Genetic Programming Theory and Practice X (Genetic and Evolutionary Computation)
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These contributions, written by the foremost international researchers and practitioners of Genetic Programming (GP), explore the synergy between theoretical and empirical results on real-world problems, producing a comprehensive view of the state of the art in GP.
Topics in this volume include: evolutionary constraints, relaxation of selection mechanisms, diversity preservation strategies, flexing fitness evaluation, evolution in dynamic environments, multi-objective and multi-modal selection, foundations of evolvability, evolvable and adaptive evolutionary operators, foundation of injecting expert knowledge in evolutionary search, analysis of problem difficulty and required GP algorithm complexity, foundations in running GP on the cloud – communication, cooperation, flexible implementation, and ensemble methods. Additional focal points for GP symbolic regression are: (1) The need to guarantee convergence to solutions in the function discovery mode; (2) Issues on model validation; (3) The need for model analysis workflows for insight generation based on generated GP solutions – model exploration, visualization, variable selection, dimensionality analysis; (4) Issues in combining different types of data.
Readers will discover large-scale, real-world applications of GP to a variety of problem domains via in-depth presentations of the latest and most significant results.
(Hindorff et al., 2009b). However, much of the estimated heritability in disease state attributable to genetics has not yet been identified. There has been much speculation about where this “missing heritability” may be lurking (Maher, 2008) including gene-gene and gene-environmentinteractions, pathway and underground networks, or ingene expression variation. While there are a variety of possibilities, little has been done thus far to identify these alternative complex models of disease risk. As
While this process adds some annotation overhead to (E10), it does expose all of the real number constants in a vector which is swarm intelligence friendly. At this point let us take a brief pause. Examine the original s-expression (E10) also (E11.1) and compare it to the new annotated abstract version (E11). Walk through the evaluation process for each version. Satisfy yourself that the concrete s-expression (E11.1) and the abstract annotated (E11) both evaluate to exactly the same interim and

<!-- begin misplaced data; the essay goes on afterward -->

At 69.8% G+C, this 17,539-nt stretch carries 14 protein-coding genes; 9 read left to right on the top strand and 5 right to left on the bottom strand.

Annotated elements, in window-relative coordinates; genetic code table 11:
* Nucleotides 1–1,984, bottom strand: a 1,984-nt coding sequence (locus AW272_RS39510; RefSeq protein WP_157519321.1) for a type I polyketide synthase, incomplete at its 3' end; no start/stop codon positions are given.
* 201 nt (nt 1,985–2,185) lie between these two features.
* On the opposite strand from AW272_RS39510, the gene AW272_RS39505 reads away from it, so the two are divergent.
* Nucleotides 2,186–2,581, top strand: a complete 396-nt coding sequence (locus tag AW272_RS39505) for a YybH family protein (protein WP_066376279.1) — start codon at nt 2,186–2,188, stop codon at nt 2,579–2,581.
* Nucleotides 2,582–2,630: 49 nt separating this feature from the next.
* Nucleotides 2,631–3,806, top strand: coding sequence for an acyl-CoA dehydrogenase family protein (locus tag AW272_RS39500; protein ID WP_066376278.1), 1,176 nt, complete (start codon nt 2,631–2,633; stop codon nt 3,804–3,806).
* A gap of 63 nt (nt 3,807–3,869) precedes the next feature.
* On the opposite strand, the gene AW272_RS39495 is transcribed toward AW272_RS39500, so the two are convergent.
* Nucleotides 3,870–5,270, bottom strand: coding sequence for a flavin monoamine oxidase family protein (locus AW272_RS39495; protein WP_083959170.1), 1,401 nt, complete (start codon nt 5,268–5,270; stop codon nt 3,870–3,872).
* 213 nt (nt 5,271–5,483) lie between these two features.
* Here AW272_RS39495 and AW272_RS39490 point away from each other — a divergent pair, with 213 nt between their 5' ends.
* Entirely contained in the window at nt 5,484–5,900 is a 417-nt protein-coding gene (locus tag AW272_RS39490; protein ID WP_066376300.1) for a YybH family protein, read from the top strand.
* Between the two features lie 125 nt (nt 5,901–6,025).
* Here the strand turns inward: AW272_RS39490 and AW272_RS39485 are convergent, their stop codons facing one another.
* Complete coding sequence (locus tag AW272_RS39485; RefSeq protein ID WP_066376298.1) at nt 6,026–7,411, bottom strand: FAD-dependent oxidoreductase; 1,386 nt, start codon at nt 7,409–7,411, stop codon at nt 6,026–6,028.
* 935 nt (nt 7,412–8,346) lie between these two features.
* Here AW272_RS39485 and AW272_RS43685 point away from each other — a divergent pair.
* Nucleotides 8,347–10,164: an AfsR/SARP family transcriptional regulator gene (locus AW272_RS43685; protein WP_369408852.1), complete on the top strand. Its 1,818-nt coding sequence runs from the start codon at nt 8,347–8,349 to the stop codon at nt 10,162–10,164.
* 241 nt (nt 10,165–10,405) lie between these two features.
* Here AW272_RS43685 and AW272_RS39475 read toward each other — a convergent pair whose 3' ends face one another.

122 sort me.pool ascending by fitness score 123 truncate me.pool to the maxPoolSize most fit constant vectors 124 set me.c = me.pool.first 125 set me.sexp = convertToSExp(me) 126 // Enforce iterative search of constant pool 127 set Ic = Ic + 1 128 if (Ic>=maxPoolSize) then set Ic = 0 end if 129 return me 130 end fun optimizeConstants The results with the enhancements for constant optimization and operator weighted population pruning are shown in Table 9.3. Table 9.3Results with weighted
and x 2. The ranges of the input variables are shown in Table 10.1. Table 10.1Range of input variables – first data set x 1 x 2 x 3 x 4 x 5 x 6 Min 2.4 4.2 112.8 9.9 3,356 109.6 Max 3.3 83.2 125.6 13.8 4,948 115.7 The observed pairwise correlation among the inputs is shown in Table 10.2. Table 10.2Pairwise correlation among the inputs – first data set x 1 x 2 x 3 x 4 x 5 x 6 x 1 1.00 0.50 0.48 0.72 0.58 0.61 x 2 0.50 1.00 0.23 0.67 0.66 0.64
of cards is well placed if all its cards are in descending order and alternating colors. NumCardsNotAtFoundations: Count the number of cards that are not at the foundation piles. FreeCells: Count the number of free FreeCells and cascades. DifferenceFromTop: The average value of the top cards in cascades, minus the average value of the top cards in foundation piles. LowestFoundationCard: The highest possible card value (typically the king) minus the lowest card value in foundation piles.